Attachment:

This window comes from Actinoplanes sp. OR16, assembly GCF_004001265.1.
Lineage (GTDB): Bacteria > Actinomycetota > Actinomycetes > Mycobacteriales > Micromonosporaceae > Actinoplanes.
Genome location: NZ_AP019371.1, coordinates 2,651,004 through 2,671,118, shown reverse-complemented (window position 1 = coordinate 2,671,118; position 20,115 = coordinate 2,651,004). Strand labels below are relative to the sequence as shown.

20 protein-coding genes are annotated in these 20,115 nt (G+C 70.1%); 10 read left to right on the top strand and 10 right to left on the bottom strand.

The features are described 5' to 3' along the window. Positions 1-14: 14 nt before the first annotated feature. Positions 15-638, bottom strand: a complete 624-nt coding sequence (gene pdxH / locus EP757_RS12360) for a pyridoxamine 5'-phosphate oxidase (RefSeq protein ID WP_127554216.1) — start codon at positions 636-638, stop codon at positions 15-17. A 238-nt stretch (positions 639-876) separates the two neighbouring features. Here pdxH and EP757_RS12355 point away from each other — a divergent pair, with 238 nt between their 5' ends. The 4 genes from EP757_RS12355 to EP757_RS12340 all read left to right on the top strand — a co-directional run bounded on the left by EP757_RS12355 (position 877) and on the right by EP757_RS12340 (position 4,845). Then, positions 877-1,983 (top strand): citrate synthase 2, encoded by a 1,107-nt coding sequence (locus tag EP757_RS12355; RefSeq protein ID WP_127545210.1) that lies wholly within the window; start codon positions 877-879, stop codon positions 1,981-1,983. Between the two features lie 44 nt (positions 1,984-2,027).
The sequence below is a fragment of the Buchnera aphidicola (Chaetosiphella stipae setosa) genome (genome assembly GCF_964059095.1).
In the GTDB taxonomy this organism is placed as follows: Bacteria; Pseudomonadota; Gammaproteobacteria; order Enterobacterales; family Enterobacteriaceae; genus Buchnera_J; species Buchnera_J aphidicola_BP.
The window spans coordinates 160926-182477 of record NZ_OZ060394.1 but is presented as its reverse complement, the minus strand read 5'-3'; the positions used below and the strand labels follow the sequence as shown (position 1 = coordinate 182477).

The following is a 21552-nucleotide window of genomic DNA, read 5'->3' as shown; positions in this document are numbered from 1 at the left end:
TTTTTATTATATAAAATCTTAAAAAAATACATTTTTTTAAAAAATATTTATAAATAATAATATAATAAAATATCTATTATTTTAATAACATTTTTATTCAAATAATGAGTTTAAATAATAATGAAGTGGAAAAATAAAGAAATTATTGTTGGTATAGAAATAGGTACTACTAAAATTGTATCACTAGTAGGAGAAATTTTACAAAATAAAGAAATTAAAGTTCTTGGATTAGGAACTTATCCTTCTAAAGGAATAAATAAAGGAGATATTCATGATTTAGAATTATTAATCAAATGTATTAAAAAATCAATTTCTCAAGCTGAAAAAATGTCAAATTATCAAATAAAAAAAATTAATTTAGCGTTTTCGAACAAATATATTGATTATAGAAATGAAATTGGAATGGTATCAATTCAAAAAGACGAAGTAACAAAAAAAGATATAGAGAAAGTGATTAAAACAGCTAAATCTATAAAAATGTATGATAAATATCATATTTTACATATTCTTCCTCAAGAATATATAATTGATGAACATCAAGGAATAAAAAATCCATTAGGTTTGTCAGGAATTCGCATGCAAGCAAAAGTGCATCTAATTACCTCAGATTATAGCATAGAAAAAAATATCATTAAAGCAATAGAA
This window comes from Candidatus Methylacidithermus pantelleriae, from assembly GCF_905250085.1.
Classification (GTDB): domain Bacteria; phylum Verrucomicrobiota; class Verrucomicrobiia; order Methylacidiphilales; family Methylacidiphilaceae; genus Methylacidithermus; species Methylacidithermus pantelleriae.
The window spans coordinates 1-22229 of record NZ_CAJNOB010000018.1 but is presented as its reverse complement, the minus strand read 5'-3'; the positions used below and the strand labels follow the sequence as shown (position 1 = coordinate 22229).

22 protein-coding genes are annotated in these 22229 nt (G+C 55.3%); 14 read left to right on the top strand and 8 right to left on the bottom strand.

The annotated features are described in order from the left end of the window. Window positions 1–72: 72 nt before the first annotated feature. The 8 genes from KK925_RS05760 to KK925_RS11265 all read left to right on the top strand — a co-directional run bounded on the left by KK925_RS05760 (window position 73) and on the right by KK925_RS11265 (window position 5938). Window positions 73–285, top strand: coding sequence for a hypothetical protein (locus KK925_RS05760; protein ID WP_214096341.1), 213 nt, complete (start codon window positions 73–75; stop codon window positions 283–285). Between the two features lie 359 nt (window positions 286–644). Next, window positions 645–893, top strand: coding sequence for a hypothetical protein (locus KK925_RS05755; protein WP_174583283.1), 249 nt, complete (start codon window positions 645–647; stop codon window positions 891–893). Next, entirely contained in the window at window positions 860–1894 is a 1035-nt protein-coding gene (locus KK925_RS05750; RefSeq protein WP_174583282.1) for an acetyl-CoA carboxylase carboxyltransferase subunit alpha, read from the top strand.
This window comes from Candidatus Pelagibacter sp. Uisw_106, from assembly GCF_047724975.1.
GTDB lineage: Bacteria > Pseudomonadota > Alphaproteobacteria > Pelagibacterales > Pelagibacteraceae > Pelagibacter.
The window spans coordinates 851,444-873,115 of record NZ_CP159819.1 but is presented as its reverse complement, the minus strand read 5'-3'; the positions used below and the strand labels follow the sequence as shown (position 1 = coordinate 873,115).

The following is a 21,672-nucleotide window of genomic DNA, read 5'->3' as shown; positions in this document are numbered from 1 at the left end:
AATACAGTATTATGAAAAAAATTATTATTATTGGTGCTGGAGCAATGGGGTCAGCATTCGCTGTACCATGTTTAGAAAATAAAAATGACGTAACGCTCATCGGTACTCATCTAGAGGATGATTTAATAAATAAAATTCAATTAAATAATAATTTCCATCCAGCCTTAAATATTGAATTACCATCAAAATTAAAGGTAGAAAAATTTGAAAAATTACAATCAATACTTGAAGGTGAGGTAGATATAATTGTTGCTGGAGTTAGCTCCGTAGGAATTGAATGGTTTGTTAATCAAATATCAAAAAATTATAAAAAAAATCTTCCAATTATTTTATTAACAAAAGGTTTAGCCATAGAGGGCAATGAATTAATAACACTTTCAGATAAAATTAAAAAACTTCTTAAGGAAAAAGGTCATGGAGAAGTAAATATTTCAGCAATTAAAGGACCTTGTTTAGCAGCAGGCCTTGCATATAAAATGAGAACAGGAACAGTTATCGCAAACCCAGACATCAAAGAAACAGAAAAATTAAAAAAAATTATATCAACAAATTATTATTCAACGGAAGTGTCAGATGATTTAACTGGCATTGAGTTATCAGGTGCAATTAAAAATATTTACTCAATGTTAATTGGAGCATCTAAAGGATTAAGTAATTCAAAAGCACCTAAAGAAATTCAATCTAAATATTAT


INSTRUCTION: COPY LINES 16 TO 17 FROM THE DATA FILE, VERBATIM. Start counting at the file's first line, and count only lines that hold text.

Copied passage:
This window comes from Candidatus Pelagibacter sp. Uisw_106, from assembly GCF_047724975.1.
GTDB lineage: Bacteria > Pseudomonadota > Alphaproteobacteria > Pelagibacterales > Pelagibacteraceae > Pelagibacter.